Introduction to Geographic Information Systems (GIS)(Webinar)
A geographic information system (GIS) is a set of technologies that has the potential to inform the practice of policy makers, planners, and public health practitioners. This class will introduce students to the basics of GIS and spatial data, spatial databases for public health, and the basics of mapping health information.

Introduction to Online Mapping (Webinar)
This webinar will provide an overview of online mapping, with a focus on mapping health information. Through case examples, the instructor will illustrate how the “Geo-Web” and data visualization tools have transformed how we make maps and analyze geographic patterns in health data.

Making Sense of DNA and Protein Sequences
In this class students will find a gene within a eukaryotic DNA sequence. They will then learn how to predict the function of the implied protein product by seeking sequence similarities to proteins of documented function using BLAST and other tools. Finally students will find a 3D modeling template for this protein sequence using a Conserved Domain Database Search. During the first hour the instructor will walk students through an analysis of an uncharacterized genomic sequence from a GenBank record. During the second hour of the class students will perform the same analysis on another genomic sequence.

Next Generation Sequencing Data Analysis
Massively parallel sequencing, also known as next generation sequencing, is a technology enabling high-throughput sequencing of genomes or loci of interest. This hands-on class focuses on a single locus. It examines the quality of the sequence reads; mapping of reads; and the quality of the mapping. It also examines sequence variation.

NIH Library Technology Sandbox Orientation
The Technology Sandbox is a new space in the NIH Library (in Building 10) designed to highlight NIH technology-based projects, to encourage exploration of emerging technologies, and to facilitate meaningful partnerships between the Library and its customers---NIH staff. This orientation will provide an overview of Technology Sandbox services related to 3D printing, graphic design and geographic information systems (GIS), mobile devices, and data sciences.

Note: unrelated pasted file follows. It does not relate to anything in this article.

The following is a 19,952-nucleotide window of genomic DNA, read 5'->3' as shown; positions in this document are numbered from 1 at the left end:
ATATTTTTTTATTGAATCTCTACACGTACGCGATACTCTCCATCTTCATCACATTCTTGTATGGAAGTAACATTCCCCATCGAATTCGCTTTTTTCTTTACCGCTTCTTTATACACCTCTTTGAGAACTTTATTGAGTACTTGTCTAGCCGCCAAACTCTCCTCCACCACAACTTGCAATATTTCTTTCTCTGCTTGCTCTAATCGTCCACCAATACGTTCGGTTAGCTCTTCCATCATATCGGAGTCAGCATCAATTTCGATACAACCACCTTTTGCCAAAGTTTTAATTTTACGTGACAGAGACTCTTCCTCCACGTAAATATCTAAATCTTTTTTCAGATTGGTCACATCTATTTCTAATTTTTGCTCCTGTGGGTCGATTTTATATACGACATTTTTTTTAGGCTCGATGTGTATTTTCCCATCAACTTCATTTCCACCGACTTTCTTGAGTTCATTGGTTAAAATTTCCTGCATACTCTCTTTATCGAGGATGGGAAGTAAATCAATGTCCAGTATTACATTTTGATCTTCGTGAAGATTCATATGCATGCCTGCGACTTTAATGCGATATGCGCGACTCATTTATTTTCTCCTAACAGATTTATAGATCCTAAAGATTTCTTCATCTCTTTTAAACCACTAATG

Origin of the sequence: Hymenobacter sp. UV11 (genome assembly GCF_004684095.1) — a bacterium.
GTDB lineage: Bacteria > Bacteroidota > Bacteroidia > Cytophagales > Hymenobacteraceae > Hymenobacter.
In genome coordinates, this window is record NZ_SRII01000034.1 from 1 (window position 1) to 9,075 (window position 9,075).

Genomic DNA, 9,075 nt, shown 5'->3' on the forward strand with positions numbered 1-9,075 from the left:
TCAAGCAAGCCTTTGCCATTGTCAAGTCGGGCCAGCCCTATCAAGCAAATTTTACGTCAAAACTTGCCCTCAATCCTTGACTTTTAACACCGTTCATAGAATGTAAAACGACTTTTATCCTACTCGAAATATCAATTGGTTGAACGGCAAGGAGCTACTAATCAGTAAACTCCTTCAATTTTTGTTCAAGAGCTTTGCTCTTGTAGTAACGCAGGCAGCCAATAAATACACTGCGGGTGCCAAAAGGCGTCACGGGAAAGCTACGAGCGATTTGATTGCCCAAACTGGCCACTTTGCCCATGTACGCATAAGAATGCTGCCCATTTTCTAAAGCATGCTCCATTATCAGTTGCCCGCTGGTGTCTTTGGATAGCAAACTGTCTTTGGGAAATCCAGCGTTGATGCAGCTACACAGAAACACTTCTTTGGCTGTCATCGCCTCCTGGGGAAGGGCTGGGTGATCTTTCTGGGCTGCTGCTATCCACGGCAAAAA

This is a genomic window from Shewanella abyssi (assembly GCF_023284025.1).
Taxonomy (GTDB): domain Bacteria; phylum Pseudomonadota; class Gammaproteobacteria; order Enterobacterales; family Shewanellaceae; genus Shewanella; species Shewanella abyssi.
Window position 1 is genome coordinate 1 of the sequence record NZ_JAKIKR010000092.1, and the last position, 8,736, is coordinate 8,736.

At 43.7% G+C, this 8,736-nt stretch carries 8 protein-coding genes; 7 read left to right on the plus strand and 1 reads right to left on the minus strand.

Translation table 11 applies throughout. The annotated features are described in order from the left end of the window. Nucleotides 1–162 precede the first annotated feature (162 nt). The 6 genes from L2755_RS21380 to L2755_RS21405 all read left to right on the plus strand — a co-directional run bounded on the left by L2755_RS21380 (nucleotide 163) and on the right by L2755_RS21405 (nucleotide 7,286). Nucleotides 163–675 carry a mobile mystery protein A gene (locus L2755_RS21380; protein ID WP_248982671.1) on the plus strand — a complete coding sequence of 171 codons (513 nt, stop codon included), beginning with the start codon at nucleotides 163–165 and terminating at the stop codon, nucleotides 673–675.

Partek®
Two-day workshop offering hands-on training on Partek Genomics Suite (PGS), software that is designed to support next generation sequencing (NGS), microarray and qPCR data analysis.

Public Health Data Resources (Webinar)
This webinar will outline the common data types used in public health, and provide an overview of key public health data resources. A case study will be used to reinforce basic concepts covered in the webinar.

Preservation, Retention, and Storage of Digital Data: The Proper Care and Feeding of Research Data
You’ve collected and analyzed your data, presented your findings, and published your paper, but your work isn’t over quite yet! Even once you’ve published your results, you still need to take steps to manage and safeguard your data. Proper storage and preservation of your data is important to ensure that your data can be re-used by you and other researchers, meet legal and institutional requirements for retention, and even protect against allegations of scientific misconduct. In this class, you’ll learn how to ensure your data remains accessible and well-maintained. We’ll cover: • the basics of electronic record retention policy, • how to “future-proof” your data, and • when and how to submit to a data repository.

PubMed: Understanding the Basics
Use PubMed to find articles on your research topic in biomedical and scientific journals. PubMed is the National Library of Medicine's premier bibliographic database covering the fields of medicine and preclinical sciences, nursing, dentistry, veterinary medicine and the health care system. It includes journal article citations and abstracts from MEDLINE and other sources. Many of the citations lead to full-text articles available online through NIH Library subscription agreements.